British Jeweler in Deal With American Express

Solange Azagury-Partridge has built her name on an inventive interpretation of fine jewelry, designing pieces such as emerald-set poison rings.

LONDON — Solange Azagury-Partridge has built her name on an inventive interpretation of fine jewelry, designing pieces such as emerald-set poison rings, gold and enamel Union Jack rings and a gold pendant in the shape of a human heart.

This story first appeared in the December 19, 2008 issue of WWD.  Subscribe Today.

Now Azagury-Partridge has made titanium — a lightweight metal better known for its use in industry — the basis for her latest collection, Titanium Black Rainbows, created in partnership with American Express Centurion.

Azagury-Partridge said she’d already been researching working with titanium when American Express Centurion approached her about the collaboration, which marks the 10th anniversary of the Centurion card in the U.K. and its redesign in titanium metal, replacing the plastic version.

“It’s a difficult material to work with, it’s very unyielding and affords no mistakes…which makes it more special,” said Azagury-Partridge.

For the designs in the 12-piece collection, made up of pieces such as a black titanium cuff studded with rainbows of multicolored diamonds and a titanium cocktail ring set with a giant pink star ruby, Azagury-Partridge took inspiration from the titans of Greek mythology. Orb-shaped pendants and earrings, set with minute colored diamonds, look like planets, while a concave and convex set of chunky black titanium and colored diamond rings are called Gaia and Cronus. Azagury-Partridge said it’s the titanium dioxide present in the star rubies and sapphires she used in the pieces that create the starlike effect in the opaque stones as they move in the light, which the designer called “an amazing color change.”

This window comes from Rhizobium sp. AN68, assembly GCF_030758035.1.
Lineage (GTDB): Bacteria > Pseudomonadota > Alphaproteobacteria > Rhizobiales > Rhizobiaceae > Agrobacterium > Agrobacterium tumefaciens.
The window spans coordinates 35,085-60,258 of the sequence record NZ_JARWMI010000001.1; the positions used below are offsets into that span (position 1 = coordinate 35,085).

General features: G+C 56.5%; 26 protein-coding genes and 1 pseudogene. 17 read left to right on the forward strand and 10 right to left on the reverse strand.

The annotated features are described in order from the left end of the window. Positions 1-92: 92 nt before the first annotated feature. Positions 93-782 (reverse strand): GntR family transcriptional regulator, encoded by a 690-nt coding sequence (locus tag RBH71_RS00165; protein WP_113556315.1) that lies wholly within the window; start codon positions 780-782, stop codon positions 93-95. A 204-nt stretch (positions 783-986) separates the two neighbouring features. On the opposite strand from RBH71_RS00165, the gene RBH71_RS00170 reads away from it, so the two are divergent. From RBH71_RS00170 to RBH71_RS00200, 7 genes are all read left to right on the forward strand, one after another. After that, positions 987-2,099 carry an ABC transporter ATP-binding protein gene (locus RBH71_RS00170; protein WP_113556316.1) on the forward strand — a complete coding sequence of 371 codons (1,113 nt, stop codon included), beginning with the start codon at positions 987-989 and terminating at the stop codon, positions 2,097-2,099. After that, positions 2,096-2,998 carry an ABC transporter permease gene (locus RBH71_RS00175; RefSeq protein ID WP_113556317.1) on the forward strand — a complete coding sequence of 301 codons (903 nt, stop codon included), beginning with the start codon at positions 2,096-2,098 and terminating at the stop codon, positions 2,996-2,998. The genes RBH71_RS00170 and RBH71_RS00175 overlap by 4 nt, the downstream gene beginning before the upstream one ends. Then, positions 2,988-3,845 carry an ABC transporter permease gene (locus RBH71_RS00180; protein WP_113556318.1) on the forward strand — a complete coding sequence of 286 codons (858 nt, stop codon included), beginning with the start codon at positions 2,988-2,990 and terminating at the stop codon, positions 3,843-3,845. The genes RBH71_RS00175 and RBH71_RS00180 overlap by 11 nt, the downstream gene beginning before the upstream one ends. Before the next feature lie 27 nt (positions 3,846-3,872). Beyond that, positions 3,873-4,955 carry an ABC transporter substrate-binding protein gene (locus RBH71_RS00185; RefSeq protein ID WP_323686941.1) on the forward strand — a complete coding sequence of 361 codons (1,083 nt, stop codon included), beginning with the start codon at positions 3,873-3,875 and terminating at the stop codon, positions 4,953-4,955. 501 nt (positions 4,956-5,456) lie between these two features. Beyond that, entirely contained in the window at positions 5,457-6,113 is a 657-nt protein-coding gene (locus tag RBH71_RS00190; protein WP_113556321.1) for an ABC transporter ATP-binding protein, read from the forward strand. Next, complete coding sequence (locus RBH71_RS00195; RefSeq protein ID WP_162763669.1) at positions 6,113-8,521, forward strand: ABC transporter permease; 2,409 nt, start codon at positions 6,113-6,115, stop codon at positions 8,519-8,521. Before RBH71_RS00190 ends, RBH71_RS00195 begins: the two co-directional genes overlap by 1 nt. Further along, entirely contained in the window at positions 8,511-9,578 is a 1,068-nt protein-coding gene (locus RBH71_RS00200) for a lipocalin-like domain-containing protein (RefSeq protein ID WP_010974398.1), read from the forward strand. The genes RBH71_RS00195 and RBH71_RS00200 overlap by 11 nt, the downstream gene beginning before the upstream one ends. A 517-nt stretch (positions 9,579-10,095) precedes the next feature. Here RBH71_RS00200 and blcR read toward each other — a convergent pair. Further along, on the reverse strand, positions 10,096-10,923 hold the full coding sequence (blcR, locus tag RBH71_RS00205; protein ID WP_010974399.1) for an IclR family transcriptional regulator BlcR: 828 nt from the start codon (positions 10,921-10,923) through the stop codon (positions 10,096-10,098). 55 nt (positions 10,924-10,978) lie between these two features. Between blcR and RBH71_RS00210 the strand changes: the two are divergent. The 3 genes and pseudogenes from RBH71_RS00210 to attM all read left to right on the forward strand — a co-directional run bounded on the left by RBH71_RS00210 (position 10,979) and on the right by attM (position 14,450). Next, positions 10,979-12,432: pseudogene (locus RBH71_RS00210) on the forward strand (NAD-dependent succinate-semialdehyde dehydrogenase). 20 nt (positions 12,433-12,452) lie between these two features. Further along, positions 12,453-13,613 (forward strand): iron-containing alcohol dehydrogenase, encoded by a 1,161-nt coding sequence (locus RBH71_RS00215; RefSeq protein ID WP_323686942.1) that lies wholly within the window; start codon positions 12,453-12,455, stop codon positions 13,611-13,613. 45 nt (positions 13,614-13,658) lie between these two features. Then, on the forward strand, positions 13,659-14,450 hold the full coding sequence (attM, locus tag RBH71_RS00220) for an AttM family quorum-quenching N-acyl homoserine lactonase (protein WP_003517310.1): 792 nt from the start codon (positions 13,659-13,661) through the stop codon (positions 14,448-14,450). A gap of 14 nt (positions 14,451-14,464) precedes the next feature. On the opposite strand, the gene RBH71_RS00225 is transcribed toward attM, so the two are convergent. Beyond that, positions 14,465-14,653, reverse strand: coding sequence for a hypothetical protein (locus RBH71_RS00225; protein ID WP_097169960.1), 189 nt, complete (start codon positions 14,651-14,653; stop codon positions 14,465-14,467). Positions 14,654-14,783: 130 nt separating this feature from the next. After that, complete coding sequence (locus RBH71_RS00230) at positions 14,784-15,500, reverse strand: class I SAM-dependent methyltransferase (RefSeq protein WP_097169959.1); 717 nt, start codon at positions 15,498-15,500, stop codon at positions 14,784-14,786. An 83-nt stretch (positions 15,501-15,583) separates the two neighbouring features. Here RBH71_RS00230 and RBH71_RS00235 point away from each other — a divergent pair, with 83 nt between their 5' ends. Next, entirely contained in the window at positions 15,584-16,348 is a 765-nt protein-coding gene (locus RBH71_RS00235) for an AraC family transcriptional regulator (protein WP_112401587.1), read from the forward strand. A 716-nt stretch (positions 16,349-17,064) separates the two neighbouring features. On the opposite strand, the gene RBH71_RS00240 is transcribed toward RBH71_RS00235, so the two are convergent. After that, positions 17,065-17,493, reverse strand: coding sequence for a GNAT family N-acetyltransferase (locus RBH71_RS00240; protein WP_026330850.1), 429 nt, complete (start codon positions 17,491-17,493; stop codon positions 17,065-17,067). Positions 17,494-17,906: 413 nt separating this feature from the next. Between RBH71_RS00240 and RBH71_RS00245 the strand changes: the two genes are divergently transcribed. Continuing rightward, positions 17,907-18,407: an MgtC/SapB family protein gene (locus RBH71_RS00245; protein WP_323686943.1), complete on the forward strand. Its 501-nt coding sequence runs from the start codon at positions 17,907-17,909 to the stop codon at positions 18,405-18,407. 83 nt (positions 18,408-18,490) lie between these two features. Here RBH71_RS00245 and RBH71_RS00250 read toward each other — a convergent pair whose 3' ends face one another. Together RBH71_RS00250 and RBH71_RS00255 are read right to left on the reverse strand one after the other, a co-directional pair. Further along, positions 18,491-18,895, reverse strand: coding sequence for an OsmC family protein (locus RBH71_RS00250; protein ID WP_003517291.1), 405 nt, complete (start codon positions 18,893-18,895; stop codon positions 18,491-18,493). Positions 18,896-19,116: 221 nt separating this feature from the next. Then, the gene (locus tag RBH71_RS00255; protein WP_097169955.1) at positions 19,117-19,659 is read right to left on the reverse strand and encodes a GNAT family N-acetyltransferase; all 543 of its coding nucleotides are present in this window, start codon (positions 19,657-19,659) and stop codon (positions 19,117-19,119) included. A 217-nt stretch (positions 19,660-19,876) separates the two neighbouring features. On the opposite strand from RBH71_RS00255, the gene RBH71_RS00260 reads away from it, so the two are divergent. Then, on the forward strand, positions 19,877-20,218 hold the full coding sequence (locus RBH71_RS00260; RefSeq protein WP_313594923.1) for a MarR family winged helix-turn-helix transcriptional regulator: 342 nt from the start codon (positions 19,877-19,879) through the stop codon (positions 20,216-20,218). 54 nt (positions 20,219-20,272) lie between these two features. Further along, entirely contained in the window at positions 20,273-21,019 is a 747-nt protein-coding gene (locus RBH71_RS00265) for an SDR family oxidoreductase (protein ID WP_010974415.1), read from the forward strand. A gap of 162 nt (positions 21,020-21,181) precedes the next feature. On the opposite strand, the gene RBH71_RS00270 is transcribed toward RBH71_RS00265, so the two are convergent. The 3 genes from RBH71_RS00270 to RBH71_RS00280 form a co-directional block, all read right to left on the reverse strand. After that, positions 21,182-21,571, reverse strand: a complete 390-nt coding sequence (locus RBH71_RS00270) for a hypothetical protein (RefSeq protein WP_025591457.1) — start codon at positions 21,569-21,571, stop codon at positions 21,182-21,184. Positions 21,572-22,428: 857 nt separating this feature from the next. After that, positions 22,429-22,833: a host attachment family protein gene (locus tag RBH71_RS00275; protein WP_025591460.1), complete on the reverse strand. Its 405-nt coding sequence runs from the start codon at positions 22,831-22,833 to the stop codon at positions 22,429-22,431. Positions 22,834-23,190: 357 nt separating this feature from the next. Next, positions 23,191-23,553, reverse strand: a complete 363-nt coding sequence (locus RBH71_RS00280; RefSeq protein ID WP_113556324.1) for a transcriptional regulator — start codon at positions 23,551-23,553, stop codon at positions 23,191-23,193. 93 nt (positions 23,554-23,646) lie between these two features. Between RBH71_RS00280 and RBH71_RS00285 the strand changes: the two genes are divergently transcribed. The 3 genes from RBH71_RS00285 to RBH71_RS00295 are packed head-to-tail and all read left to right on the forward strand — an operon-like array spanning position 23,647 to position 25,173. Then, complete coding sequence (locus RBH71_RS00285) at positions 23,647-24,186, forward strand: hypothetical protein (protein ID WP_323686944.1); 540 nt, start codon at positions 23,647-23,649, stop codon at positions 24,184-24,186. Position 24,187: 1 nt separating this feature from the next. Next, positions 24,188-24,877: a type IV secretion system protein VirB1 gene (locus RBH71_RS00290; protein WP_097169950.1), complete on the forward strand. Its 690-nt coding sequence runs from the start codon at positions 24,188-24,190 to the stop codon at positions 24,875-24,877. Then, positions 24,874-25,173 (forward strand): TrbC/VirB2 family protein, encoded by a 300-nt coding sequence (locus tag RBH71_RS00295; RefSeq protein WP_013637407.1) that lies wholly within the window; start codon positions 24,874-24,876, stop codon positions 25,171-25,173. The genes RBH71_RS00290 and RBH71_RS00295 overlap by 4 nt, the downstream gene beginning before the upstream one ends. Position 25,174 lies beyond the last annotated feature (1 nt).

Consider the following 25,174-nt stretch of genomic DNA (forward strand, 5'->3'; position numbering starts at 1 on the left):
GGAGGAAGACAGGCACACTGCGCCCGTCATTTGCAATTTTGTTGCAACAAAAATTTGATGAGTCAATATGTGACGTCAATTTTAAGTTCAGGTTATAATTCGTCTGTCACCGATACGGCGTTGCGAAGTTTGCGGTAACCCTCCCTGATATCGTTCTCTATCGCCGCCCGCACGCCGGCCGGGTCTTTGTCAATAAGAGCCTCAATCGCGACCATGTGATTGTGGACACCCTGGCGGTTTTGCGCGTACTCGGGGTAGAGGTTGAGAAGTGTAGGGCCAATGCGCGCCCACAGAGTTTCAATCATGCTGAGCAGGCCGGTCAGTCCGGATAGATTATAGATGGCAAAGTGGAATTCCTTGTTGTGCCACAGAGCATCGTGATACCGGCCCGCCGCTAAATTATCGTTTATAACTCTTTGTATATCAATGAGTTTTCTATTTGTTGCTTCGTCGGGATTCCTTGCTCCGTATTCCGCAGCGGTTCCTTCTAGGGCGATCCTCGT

The collection, which is priced from 12,800 pounds, or $19,000 at current exchange, for a Titans pendant through to 68,000 pounds, or $101,000, for the Black Rainbows cuff, will be sold on a made-to-order basis from Azagury-Partridge’s bijou Westbourne Grove boutique in London.

“They’re like Cinderella jewels — they either fit or they don’t fit, as they can’t be altered, and the size of the stones varies for each piece of jewelry,” said Azagury-Partridge.

The collaboration with Azagury-Partridge follows American Express Centurion’s previous partnerships with Alexander McQueen and Boudicca, both of whom worked with the company on special projects.

Douglas Smith, director of public affairs, Europe, for American Express said Centurion will host an event for its card members at Azagury-Partridge’s boutique in January, and that the company and the designer will look at other opportunities to collaborate in the future. But Smith added that Azagury-Partridge had “free rein” in the design process.

“We don’t encroach on any other areas,” said Smith. “We choose the right people and let them do their stuff.”